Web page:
It’s been said again and again and those active in the social media space agree on two basic guiding principles.
When it comes to social media, businesses must:
- Be authentic and true to the brand.
- Connect with people in a more personal, human manner and not as a corporate entity.
While it’s true, the question remains: How should a company go about implementing these principles? For those of you that know me, it likely comes as no surprise that, as I thought about this question, I started to look to food. The fast food industry, that is.
I personally find that the Quick Serve Restaurant (QSR) industry is absolutely rife with social media opportunity. Many companies in this space are hitting it out of the park while others are…well, I’d relegate them to bat boy status.
Recently, Starbucks was rated the No. 1 most socially engaged company, by the advertising research firm PhaseOne. Not surprisingly, Starbucks has also allocated top resources to the digital and social spaces. The major finding from the social engagement study conducted by PhaseOne concluded that customers really want to feel good about the brands that they “Like” online. In other words, it’s important that the brand is socially acceptable. Of course, the brands should also provide unique and individualized brand experiences so that customers can really connect.
Starbucks uses their employee community as an extension of their brand. An example of how they are connecting with consumers is happening right now – the month is “Starbucks Global Month of Service.” All over the world, Starbucks partners, employees, and even customers are joining up for community service initiatives – park beautification, home building, helping at children’s shelters etc. Each city participating is documenting with photos and a quick story of their experience and posting it on Facebook for the world to see. In addition, they are promoting across channels in an effort to give away $4 million to 120 non-profits in these communities.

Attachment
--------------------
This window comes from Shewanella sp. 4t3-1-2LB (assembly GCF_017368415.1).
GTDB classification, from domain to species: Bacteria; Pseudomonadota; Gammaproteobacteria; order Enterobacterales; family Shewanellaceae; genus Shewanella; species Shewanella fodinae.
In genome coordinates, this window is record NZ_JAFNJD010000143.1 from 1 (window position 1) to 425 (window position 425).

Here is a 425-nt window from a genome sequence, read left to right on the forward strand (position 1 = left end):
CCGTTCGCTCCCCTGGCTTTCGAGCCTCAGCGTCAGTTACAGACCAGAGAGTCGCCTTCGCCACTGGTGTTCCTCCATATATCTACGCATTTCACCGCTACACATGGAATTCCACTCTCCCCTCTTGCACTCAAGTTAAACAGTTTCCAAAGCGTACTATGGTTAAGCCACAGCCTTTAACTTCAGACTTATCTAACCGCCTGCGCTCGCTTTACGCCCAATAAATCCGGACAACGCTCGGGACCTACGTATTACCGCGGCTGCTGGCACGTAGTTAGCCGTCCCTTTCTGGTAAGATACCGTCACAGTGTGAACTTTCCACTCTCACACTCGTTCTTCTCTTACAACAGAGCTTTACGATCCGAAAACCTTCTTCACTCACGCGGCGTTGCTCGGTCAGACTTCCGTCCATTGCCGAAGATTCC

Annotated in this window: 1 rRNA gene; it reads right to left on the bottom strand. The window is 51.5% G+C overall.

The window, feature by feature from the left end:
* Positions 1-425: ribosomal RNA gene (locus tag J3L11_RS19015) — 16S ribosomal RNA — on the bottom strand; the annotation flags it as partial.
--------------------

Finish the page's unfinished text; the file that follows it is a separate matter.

While Starbucks is using its already existing fan base and employees to help personalize the brand, other companies are trying to grow by utilizing users with influential digital profiles in order to promote their brand. Last year, Chuck E. Cheese attended the BlogHer Conference to showcase their newest attractions and really connect with influential mommy bloggers. At the event, bloggers were offered guest passes and free tokens in exchange for writing posts about Chuck E. Cheese’s new pizza. These same bloggers were extremely active out on Twitter throughout the event, increasing the Chuck E. Cheese follower base.
Still others are utilizing their brand mascots in order to connect with their customers in a fun and informal way via social media. Jack from Jack in the Box is a great example. Jack’s silly questions and banter with users has helped him accumulate 28,500 followers on Twitter and almost 600,000 likes on Facebook. Not QSR but still interesting, The Quaker Oats Company is using their Cap’n “Horatio” Crunch character on Twitter as well. The Cap’n tells tales of his time lost at sea and chats with customers about their cereal appreciation.
While we all agree that brands need to be authentic on social media and connect with people in a more personal manner, the struggle lies in identifying a winning way to do it. Is it bringing the fictitious to life? Or perhaps, building your digital brand credibility by leveraging others’ networks? Or maybe it’s simply highlighting the personal side of your brand, your people and your service initiatives. Well, one thing is for sure: Social + Food = Fun. It’s going to be a blast watching various brands choose their voice and experiment online.